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Lessons Learned: 4 Takeaways from the 2021 Fantasy Football Season

James Conner, Arizona Cardinals

Fantasy managers who focused more on James Conner's opportunity in Arizona rather than his injury history were rewarded with a top-five RB in 2021.

No matter how well your fantasy football teams did last season, there's always some nugget or kernel of truth you can glean from the experience. After all, the definition of insanity is doing the same thing over and over and expecting the same result.

Maybe your late-round sleeper worked out or maybe someone snatched the player you wanted off waivers just before you. But in the spirit of being prepared for the upcoming season, Rivers McCown (@riversmccown) has four big takeaways for you to keep in mind heading into the season.

1. Cooper Kupp showed us the power of the quarterback upgrade

The Rams received a lot of plaudits for dealing for Matthew Stafford, but nobody could have predicted it would turn out as well as it did for Cooper Kupp. Kupp had often been a lower-tier read in the Rams' offensive structure despite his extremely obvious talent. Trading for Stafford — and, to be fair, Kupp's ability to superglue himself to Stafford to the extent that the two had a “breakfast club” — elevated Kupp in a way that was unthinkable. Everyone knew Kupp was good — he was drafted right around the same spot that Robert Woods was in most drafts — but instead he just dominated target share in a way he never had before Stafford. A guy with 974 yards in 2020 more than doubled that in 2021 en route to the receiving triple crown: 145 catches, 1,947 yards, 16 touchdowns. An easy WR1 that wasn't so easy to call in retrospect.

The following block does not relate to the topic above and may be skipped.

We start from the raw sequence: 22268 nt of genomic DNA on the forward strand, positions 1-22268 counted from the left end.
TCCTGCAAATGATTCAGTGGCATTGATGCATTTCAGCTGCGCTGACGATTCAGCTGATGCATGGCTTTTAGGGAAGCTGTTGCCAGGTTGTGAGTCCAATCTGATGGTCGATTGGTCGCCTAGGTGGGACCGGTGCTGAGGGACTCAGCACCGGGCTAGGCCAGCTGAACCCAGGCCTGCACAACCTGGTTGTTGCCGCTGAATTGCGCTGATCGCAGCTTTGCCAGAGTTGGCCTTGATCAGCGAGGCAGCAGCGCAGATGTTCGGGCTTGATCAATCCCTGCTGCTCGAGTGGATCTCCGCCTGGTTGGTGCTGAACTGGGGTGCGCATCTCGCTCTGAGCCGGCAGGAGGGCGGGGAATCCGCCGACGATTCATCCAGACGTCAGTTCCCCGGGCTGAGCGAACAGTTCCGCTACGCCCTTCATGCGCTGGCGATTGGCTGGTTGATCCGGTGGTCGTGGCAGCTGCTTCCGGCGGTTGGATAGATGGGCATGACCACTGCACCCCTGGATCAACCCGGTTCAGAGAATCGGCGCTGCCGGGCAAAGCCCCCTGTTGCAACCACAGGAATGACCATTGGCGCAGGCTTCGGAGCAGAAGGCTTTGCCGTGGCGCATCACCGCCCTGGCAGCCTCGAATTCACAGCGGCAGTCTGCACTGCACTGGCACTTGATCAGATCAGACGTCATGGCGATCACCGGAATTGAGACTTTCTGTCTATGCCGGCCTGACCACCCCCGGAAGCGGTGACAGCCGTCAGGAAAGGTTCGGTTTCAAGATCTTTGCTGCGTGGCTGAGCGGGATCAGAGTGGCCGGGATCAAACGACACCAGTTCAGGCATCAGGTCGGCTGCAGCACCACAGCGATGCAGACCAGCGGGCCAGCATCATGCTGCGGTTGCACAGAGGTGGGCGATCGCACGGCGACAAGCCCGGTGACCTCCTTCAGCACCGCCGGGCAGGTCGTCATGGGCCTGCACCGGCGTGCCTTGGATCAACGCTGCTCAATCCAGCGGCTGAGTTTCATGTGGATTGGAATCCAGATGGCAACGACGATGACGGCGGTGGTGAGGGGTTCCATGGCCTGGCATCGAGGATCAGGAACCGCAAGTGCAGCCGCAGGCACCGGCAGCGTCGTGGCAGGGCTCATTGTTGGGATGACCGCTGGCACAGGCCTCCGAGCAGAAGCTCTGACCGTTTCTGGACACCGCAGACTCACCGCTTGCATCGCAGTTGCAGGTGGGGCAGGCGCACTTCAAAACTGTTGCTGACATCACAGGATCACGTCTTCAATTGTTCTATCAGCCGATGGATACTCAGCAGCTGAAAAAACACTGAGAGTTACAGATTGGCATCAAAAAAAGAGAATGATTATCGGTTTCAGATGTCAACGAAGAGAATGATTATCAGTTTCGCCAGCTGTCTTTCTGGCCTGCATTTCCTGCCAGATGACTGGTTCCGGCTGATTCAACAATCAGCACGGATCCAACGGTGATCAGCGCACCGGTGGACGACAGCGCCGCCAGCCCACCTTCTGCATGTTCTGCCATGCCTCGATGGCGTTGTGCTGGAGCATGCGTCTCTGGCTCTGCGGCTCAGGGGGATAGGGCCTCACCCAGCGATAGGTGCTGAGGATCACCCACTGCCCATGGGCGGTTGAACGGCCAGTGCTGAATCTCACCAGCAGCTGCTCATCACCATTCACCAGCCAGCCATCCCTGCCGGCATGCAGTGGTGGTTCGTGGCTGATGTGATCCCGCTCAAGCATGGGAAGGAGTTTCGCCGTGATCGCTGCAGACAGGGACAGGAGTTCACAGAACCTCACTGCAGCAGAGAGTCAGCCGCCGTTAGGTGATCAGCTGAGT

Who gets that boost this year? Well, let's think about the Broncos with newly acquired Russell Wilson. Fantasy analysts have elevated the ADPs of Jerry Jeudy and Courtland Sutton well beyond where they would be with last year's quarterback situation. But that's the easy part. Is one of them going to become the go-to-guy for Wilson? That depends on how the offense shakes out. How about in Indianapolis, where it could be argued that Michael Pittman Jr. made the leap last year? Can Matt Ryan take him to the next level? Is Deshaun Watson going to play enough to elevate Amari Cooper? Hitting on one of these quarterbacks to elevate someone in a real way gives you league-winning upside. This is no guarantee that picking one of these receivers means you'll win your league — but it's something Kupp brought to the forefront of our minds last season.

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2. James Conner taught us not to dismiss injury-concern players on weak depth charts

While fading running backs went wrong in a real way last season, there were still some major successes in the middle rounds of your draft. One of them was James Conner, a good back who had just turned up in Arizona after several years of injuries in Pittsburgh. Chase Edmonds was by far the preferred back of the two, and as a result, Edmonds was usually around RB40 on most draft sheets. Conner's return on that, despite missing a few games, was an RB5 overall finish last season. He had burned fantasy players after a bright 2018 season a few years in a row with injuries behind a bad offensive line, and so, well, Conner was downgraded.

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Who do we look at this year in that vein? I hate to say it, but I think my fantasy brethren are sleeping a bit on Ezekiel Elliott and Cam Akers. I understand that Elliott's play has been rough over the past two seasons. I just think there are easy-to-understand reasons why, starting with him trying to play through a torn PCL for most of the 2021 season. I'm not quite as concerned by the yards per touch as some are — this is a guy whom the Cowboys are committed to and who has a track record of generating volume. Isn't volume supposed to be king? Akers is the lone back of any draft capital the Rams have, and the Rams spoke to how they felt about him when he immediately played off a torn Achilles in the playoffs. He did not play well in those games, and nobody is denying that. But he clearly out-carried Sony Michel, who is now gone, and Darrell Henderson Jr., who was essentially a non-factor.